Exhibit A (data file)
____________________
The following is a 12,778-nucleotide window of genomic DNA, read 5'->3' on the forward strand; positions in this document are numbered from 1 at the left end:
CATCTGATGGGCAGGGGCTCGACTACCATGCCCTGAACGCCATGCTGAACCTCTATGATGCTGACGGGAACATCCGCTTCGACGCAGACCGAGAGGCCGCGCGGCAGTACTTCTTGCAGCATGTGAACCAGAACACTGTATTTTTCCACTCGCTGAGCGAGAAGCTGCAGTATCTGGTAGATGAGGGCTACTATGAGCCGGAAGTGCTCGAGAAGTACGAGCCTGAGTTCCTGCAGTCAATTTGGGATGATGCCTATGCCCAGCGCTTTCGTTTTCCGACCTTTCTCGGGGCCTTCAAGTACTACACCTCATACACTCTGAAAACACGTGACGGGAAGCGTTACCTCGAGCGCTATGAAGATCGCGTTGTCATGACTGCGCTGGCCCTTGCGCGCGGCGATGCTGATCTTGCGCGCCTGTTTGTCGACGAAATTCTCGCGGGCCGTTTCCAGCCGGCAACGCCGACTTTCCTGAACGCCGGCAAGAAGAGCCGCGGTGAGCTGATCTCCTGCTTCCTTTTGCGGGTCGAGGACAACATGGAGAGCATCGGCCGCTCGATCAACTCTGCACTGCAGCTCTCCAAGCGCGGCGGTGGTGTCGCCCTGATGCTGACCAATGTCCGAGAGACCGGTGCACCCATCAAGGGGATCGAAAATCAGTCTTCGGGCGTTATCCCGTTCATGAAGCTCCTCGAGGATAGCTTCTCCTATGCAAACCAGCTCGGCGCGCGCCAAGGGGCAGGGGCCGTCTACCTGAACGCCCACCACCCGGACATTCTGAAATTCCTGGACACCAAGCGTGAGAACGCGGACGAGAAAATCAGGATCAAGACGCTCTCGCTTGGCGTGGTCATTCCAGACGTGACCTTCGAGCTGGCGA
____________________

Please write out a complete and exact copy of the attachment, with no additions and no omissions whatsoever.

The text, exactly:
The following is a 12,778-nucleotide window of genomic DNA, read 5'->3' on the forward strand; positions in this document are numbered from 1 at the left end:
CATCTGATGGGCAGGGGCTCGACTACCATGCCCTGAACGCCATGCTGAACCTCTATGATGCTGACGGGAACATCCGCTTCGACGCAGACCGAGAGGCCGCGCGGCAGTACTTCTTGCAGCATGTGAACCAGAACACTGTATTTTTCCACTCGCTGAGCGAGAAGCTGCAGTATCTGGTAGATGAGGGCTACTATGAGCCGGAAGTGCTCGAGAAGTACGAGCCTGAGTTCCTGCAGTCAATTTGGGATGATGCCTATGCCCAGCGCTTTCGTTTTCCGACCTTTCTCGGGGCCTTCAAGTACTACACCTCATACACTCTGAAAACACGTGACGGGAAGCGTTACCTCGAGCGCTATGAAGATCGCGTTGTCATGACTGCGCTGGCCCTTGCGCGCGGCGATGCTGATCTTGCGCGCCTGTTTGTCGACGAAATTCTCGCGGGCCGTTTCCAGCCGGCAACGCCGACTTTCCTGAACGCCGGCAAGAAGAGCCGCGGTGAGCTGATCTCCTGCTTCCTTTTGCGGGTCGAGGACAACATGGAGAGCATCGGCCGCTCGATCAACTCTGCACTGCAGCTCTCCAAGCGCGGCGGTGGTGTCGCCCTGATGCTGACCAATGTCCGAGAGACCGGTGCACCCATCAAGGGGATCGAAAATCAGTCTTCGGGCGTTATCCCGTTCATGAAGCTCCTCGAGGATAGCTTCTCCTATGCAAACCAGCTCGGCGCGCGCCAAGGGGCAGGGGCCGTCTACCTGAACGCCCACCACCCGGACATTCTGAAATTCCTGGACACCAAGCGTGAGAACGCGGACGAGAAAATCAGGATCAAGACGCTCTCGCTTGGCGTGGTCATTCCAGACGTGACCTTCGAGCTGGCGA